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WTSupported in traditional Synergy on Windows
WNSupported in Synergy .NET on Windows
USupported on UNIX
VSupported on OpenVMS
xcall MB_COLUMN(control, column, text, [D_GLOBAL], [D_NOLOAD|D_NOPLC], [disabled], & [justification] [, quick_select])
The menu control structure. (a)
The name of the menu column to create (a maximum of 15 characters). (a)
The heading text for the menu column. (a)
(optional) The global column flag. (n)
(optional) Don’t load the column (which implies D_NOPLC; see the Discussion below). (n)
(optional) Don’t place the column. (n)
(optional) The true/false flag that indicates whether the column will be initially disabled. (n)
(optional) One of the following justification flags: (n)
0 = Left‑justified beneath heading. (default)
1 = Right‑justified beneath heading.
2 = Centered beneath heading.
The quick‑select character for the column. (a)
MB_COLUMN begins a menu column specification. This subroutine is used when building a new menu column at runtime.
The control argument must be large enough to include all of your column information. We recommend that control be several hundred bytes, but the size you’ll need depends on the column information in your application. For example, a column with nine entries, one blank line, one horizontal line, and one text line would need 850 bytes. You can use this example as a guideline, but there is no simple algorithm to determine what you’ll need for control. If the control area is too small for the column you’re defining, Toolkit generates the following error:
overflow of column build array
As another example, the size of the control space used by the Script program is 24,540. This setting accommodates the largest possible menu column.
The maximum available memory for all loaded columns (including columns created with MB_COLUMN) is 65,565 bytes on Windows and UNIX and 8,192 bytes on OpenVMS. If your application exceeds this, Toolkit will generate an error. Note that this limit includes all information about the columns: information you’ve specified and internal information. If you get this error, you must reduce the amount of information in the columns. For example, you might be able to reduce user text or shortcuts associated with the menu entries.
If you pass a null string (“ ”) for column, Toolkit assigns a unique column name in the form _W_nnn, where nnn is the column ID.
If you pass D_GLOBAL, the column is classified as global rather than local.
By default the column will be loaded and placed. You can, however, can pass D_NOLOAD to prevent the column from being loaded, and D_NOPLC to prevent the column from being placed on the menu. If you are creating pop‑up columns or submenu columns, or if you are creating a column just to save it to a window library, the D_NOLOAD option can save space in the memory control structure (see note above). D_NOLOAD implies D_NOPLC, but you can pass both by combining them with the bitwise operators .BOR. and |. Additionally, note the following restrictions for unloaded columns:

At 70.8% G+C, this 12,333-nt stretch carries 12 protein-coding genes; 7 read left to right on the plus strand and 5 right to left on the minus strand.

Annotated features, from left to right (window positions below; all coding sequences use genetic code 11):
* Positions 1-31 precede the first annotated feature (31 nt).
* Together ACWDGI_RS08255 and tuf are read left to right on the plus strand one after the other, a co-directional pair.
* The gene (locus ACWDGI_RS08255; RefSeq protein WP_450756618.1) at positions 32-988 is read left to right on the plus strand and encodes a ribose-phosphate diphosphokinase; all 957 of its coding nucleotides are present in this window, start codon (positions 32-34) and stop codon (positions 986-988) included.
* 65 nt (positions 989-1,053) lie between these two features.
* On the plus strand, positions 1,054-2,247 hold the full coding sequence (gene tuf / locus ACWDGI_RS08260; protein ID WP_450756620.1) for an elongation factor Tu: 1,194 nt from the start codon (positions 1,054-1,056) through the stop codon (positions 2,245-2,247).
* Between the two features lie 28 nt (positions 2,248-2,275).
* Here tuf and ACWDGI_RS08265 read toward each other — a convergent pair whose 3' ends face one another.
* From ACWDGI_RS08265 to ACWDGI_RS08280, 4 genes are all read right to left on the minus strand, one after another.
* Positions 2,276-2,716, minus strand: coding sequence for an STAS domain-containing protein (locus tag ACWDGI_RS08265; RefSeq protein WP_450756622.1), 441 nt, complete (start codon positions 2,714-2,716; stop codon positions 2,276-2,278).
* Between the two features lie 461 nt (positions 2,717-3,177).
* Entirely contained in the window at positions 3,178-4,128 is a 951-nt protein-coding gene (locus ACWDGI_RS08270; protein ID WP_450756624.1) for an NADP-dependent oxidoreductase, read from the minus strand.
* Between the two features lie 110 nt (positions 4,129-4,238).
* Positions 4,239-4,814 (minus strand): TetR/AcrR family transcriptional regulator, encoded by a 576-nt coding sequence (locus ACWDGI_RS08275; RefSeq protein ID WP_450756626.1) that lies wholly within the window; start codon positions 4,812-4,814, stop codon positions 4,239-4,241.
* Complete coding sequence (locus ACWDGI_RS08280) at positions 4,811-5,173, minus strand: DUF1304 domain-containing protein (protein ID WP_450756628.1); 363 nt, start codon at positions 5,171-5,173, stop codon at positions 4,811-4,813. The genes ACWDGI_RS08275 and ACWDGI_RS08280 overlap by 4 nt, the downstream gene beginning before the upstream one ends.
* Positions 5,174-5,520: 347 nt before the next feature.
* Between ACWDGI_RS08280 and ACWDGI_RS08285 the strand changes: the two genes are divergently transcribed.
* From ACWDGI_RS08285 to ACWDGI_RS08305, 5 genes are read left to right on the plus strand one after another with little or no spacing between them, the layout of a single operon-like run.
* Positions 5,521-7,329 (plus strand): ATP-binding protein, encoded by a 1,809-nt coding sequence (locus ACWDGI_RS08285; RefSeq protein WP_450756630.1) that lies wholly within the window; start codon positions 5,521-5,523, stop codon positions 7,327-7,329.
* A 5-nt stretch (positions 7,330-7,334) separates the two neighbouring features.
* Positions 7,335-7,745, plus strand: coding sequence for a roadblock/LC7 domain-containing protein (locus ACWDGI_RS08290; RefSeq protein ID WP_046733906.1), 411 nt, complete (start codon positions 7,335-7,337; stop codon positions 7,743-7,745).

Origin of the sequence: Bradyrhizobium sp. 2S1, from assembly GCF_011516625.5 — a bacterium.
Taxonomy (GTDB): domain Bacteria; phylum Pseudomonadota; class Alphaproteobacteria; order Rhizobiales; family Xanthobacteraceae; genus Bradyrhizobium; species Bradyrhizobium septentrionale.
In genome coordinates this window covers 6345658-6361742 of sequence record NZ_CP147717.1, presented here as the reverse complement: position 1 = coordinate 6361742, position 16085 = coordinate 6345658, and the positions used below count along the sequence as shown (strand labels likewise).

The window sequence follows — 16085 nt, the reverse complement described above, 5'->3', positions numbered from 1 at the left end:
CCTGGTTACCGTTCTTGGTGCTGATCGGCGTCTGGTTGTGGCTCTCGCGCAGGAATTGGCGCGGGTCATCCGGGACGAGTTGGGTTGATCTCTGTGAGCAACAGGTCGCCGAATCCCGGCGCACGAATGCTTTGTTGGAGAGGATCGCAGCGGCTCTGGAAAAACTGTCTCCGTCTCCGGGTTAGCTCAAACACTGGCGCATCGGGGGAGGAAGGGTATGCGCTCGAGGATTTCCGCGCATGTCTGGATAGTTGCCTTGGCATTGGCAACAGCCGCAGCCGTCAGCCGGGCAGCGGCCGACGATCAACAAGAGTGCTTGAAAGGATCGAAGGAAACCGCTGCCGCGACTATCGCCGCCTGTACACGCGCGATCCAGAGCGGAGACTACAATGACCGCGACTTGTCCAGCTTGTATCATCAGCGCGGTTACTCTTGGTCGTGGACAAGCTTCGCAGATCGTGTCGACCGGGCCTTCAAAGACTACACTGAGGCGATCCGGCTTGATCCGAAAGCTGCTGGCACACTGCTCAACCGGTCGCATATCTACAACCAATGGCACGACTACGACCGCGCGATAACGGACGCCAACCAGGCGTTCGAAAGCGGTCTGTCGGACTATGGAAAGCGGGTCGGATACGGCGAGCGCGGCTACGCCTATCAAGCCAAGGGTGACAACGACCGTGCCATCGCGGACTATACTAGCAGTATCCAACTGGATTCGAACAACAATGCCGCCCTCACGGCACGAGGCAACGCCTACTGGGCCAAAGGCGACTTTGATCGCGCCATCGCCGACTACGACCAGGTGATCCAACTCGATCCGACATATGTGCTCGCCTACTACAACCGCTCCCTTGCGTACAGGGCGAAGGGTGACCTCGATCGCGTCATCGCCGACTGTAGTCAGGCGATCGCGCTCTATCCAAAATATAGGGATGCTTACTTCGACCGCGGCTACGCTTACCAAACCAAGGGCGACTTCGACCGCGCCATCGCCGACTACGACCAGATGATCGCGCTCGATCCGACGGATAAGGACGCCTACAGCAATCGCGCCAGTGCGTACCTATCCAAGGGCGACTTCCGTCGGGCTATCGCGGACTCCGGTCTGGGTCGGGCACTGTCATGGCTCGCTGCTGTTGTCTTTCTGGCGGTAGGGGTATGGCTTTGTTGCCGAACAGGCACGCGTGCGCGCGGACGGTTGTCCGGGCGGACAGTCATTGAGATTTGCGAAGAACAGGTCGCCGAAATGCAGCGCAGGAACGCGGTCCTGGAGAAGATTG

If disabled is present and non‑zero, the column will initially be disabled when it is placed.
Use the quick_select argument to specify the quick‑select character (case‑insensitive) for the menu column. If quick_select is passed with more than one character, the first character becomes the quick‑select character. If you don’t pass quick_select, Toolkit won’t establish a quick‑select character for the column header.
To create a submenu column, define the column, and then define the parent menu column (the menu from which the submenu will cascade). In the submenu column’s definition, use the D_NOPLC argument. In the parent menu column’s definition, use the D_SUBMENU argument for the menu entry that will cause the submenu to be displayed, and use the submenu column’s name (the column argument for this routine, MB_COLUMN) as the entry name (the entry argument for MB_ENTRY) for the menu entry. You must define the submenu before you define its parent menu. See the example below.
.COLUMN script command for information on beginning a menu column definition
For a complete example, see the MB_BLANK Examples, which use all the “MB_xxx” subroutines.
The following example program has one subcolumn, “MYSUB”, that appears when a user selects “My sub” from the File menu.
.include 'WND:tools.def' .include 'WND:inpctl.def' record ids menu_id ,i4 sub_id ,i4 record control ,a1000 proc xcall u_start xcall mb_column(control,"MYSUB","My Sub",,D_NOPLC) xcall mb_entry(control,"SUB1","Sub1") xcall mb_entry(control,"SUB2","Sub2") xcall mb_entry(control,"SUB3","Sub3") xcall mb_end(control,sub_id) xcall mb_column(control,"FILE","File") xcall mb_entry(control,"O_EXIT","Exit",F4_KEY) xcall mb_entry(control,"MYSUB","My Sub",D_SUBMENU) xcall mb_end(control,menu_id) repeat begin xcall m_process using (g_entnam) select ("O_EXIT"), exitloop (""), xcall u_message("Menu Entry: "+g_entnam) endusing end xcall u_finish .end